By Kenny McMurtrie
December 16, 2013
Once again it’s time for a collective response to the releases of the last 12 months so the Muso’s contributors have sent in their suggestions for what deserves to be viewed as the cream of the 2013 musical crop and we’ve whittled it all down to the 25 most popular.
Thomas Bolton - Tomorrow’s Harvest is an utterly absorbing album, a digital window into an analogue past. Boards Of Canada are in a class of their own.
Jeremy Williams – Awarded all of 1 star by NME, the poll-topping pianist’s debut album may not push the boundaries of sound, but it certainly makes for a pleasurable listen.
Rob Crozier – Brand new singer/songwriter who had a hugely successful 2013 and number 1 album.
Danielle Gibson – I had been waiting for this one impatiently and wasn’t disappointed with the results. Opposites is an amazing collection of the band’s work and their abilities as musicians and song-writers.
Joe Watson - Musically this is about as inventive as anything Biffy have ever done but at the same time not straying too far from the formula that has served them well over their last few albums. Huge riffs, stadia shout-along hooks, then throw in some bagpipes, a Mariachi band and a harp here and there to ensure that most folk will find something to love about Opposites.
Lee Hammond - A collection of songs that never fail to make you smile and dance, the album really delivers on the title.
Cathal McBride – Synthesisers and live instruments are mixed with samples from old public information films to captivating effect.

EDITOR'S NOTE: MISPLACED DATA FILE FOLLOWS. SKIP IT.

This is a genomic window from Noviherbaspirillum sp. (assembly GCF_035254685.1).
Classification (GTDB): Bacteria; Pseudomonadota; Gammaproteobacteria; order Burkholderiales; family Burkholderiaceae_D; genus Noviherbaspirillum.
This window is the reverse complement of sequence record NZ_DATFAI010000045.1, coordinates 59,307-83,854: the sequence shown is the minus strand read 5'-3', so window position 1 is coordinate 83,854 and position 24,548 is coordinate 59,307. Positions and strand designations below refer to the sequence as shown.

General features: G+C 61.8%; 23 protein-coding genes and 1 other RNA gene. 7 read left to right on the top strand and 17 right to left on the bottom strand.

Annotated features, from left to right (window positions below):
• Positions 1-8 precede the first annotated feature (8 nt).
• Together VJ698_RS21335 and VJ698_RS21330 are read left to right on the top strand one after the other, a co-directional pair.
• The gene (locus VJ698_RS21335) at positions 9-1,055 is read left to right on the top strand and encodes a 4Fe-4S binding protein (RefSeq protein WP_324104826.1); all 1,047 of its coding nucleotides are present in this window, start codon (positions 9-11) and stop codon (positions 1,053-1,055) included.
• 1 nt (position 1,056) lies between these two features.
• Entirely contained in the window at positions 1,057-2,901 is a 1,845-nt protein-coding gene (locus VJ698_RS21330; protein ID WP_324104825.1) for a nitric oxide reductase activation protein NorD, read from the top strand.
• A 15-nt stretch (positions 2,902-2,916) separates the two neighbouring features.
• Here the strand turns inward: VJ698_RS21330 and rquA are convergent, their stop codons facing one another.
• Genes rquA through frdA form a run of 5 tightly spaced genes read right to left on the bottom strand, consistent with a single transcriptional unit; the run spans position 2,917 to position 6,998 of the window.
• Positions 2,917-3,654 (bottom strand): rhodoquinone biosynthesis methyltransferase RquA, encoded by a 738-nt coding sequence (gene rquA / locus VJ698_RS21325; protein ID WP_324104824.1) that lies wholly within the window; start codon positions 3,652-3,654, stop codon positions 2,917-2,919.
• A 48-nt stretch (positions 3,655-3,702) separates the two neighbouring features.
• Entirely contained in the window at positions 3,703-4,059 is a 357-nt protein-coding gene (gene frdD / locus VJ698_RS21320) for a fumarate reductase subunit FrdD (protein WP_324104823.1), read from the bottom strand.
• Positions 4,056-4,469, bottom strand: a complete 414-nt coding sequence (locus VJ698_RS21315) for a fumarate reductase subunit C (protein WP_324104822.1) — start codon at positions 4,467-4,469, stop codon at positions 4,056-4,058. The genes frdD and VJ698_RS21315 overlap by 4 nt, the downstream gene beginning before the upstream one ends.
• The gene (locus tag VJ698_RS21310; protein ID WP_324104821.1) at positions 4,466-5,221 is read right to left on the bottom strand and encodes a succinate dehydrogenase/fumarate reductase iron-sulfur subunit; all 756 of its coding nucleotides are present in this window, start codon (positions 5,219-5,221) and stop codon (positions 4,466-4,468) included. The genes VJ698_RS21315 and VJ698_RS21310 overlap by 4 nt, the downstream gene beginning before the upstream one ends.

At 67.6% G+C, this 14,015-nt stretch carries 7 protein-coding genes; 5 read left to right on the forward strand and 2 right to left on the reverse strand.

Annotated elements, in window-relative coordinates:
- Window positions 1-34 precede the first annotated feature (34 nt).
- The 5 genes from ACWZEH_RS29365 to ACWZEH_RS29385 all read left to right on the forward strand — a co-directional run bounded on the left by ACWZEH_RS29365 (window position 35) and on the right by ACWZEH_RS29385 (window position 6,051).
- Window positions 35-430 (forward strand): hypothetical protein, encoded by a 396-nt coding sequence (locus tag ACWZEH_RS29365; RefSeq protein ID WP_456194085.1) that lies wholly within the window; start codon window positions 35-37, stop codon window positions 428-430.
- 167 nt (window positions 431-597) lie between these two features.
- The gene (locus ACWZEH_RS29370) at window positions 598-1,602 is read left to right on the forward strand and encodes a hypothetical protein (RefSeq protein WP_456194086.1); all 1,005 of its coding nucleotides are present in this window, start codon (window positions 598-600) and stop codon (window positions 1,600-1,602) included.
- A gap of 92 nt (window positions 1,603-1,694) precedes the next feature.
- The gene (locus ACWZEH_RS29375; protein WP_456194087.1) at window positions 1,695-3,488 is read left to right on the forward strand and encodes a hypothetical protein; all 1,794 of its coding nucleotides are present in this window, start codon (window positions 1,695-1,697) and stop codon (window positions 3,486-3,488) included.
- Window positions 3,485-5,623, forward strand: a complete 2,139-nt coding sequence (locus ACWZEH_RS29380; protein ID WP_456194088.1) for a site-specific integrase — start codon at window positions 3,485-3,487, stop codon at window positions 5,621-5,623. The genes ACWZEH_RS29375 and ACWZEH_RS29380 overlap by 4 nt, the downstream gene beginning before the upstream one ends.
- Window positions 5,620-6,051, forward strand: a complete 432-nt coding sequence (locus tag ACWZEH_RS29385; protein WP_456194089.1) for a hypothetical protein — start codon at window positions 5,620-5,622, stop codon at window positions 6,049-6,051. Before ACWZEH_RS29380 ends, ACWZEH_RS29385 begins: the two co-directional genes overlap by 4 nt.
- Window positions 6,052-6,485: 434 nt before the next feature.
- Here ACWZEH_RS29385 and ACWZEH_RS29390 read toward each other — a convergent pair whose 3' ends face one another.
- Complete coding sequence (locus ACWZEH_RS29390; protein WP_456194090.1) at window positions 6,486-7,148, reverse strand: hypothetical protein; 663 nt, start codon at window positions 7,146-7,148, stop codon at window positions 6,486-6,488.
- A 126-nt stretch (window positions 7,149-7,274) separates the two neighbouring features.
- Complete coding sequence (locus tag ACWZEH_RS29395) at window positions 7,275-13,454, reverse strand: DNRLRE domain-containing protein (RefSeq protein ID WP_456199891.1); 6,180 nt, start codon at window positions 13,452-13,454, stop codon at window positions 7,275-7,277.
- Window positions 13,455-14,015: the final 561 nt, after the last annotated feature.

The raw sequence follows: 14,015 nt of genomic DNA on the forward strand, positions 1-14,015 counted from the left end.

Rob Crozier – A wonderful information advert disguised as a fun, fast paced novelty album.
Carrie Mok - You can’t fault Thom Yorke, the man is an exceptional songwriter and his talent certainly never falters. But add in Radiohead producer Nigel Godrich, Flea and Mauro Refosco (Red Hot Chilli Peppers), as well as Joey Waronker (Beck, REM) and you have yourself a supergroup with the occasional funky beats cocktailed with ingeniously minimalistic tracks.
Tom Fake - AMOK sees Thom Yorke and co. trying their hand with electronic music. Expect lots of funky grooves and bass lines, exquisite vocals, and generally something slightly different.
Cathal McBride – Thom Yorke’s supergroup follow largely in the direction of Yorke’s solo debut The Eraser from 2006, and while it doesn’t come anywhere near the excitement of a new Radiohead album, there’s plenty here to tide everyone over until the next one of those arrives.